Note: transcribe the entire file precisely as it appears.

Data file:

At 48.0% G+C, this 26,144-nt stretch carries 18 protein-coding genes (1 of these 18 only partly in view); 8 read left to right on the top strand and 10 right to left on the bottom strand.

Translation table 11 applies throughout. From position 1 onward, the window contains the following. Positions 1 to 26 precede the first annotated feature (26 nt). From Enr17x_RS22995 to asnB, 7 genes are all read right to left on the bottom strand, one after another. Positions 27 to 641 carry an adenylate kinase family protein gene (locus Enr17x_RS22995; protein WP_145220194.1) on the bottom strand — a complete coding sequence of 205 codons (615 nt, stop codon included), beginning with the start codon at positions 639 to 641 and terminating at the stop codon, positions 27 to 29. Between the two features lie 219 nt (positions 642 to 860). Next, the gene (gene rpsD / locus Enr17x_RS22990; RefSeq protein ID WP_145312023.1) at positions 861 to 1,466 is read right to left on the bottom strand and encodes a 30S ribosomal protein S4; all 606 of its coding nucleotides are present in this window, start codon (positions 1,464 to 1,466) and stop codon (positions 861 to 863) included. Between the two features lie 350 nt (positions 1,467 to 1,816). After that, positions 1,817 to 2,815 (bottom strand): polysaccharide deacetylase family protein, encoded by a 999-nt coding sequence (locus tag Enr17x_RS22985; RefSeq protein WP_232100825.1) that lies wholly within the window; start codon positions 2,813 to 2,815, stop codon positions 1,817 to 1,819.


At 48.0% G+C, this 26,144-nt stretch carries 18 protein-coding genes (1 of these 18 only partly in view); 8 read left to right on the top strand and 10 right to left on the bottom strand.

Translation table 11 applies throughout. From position 1 onward, the window contains the following. Positions 1 to 26 precede the first annotated feature (26 nt). From Enr17x_RS22995 to asnB, 7 genes are all read right to left on the bottom strand, one after another. Positions 27 to 641 carry an adenylate kinase family protein gene (locus Enr17x_RS22995; protein WP_145220194.1) on the bottom strand — a complete coding sequence of 205 codons (615 nt, stop codon included), beginning with the start codon at positions 639 to 641 and terminating at the stop codon, positions 27 to 29. Between the two features lie 219 nt (positions 642 to 860). Next, the gene (gene rpsD / locus Enr17x_RS22990; RefSeq protein ID WP_145312023.1) at positions 861 to 1,466 is read right to left on the bottom strand and encodes a 30S ribosomal protein S4; all 606 of its coding nucleotides are present in this window, start codon (positions 1,464 to 1,466) and stop codon (positions 861 to 863) included. Between the two features lie 350 nt (positions 1,467 to 1,816). After that, positions 1,817 to 2,815 (bottom strand): polysaccharide deacetylase family protein, encoded by a 999-nt coding sequence (locus tag Enr17x_RS22985; RefSeq protein WP_232100825.1) that lies wholly within the window; start codon positions 2,813 to 2,815, stop codon positions 1,817 to 1,819.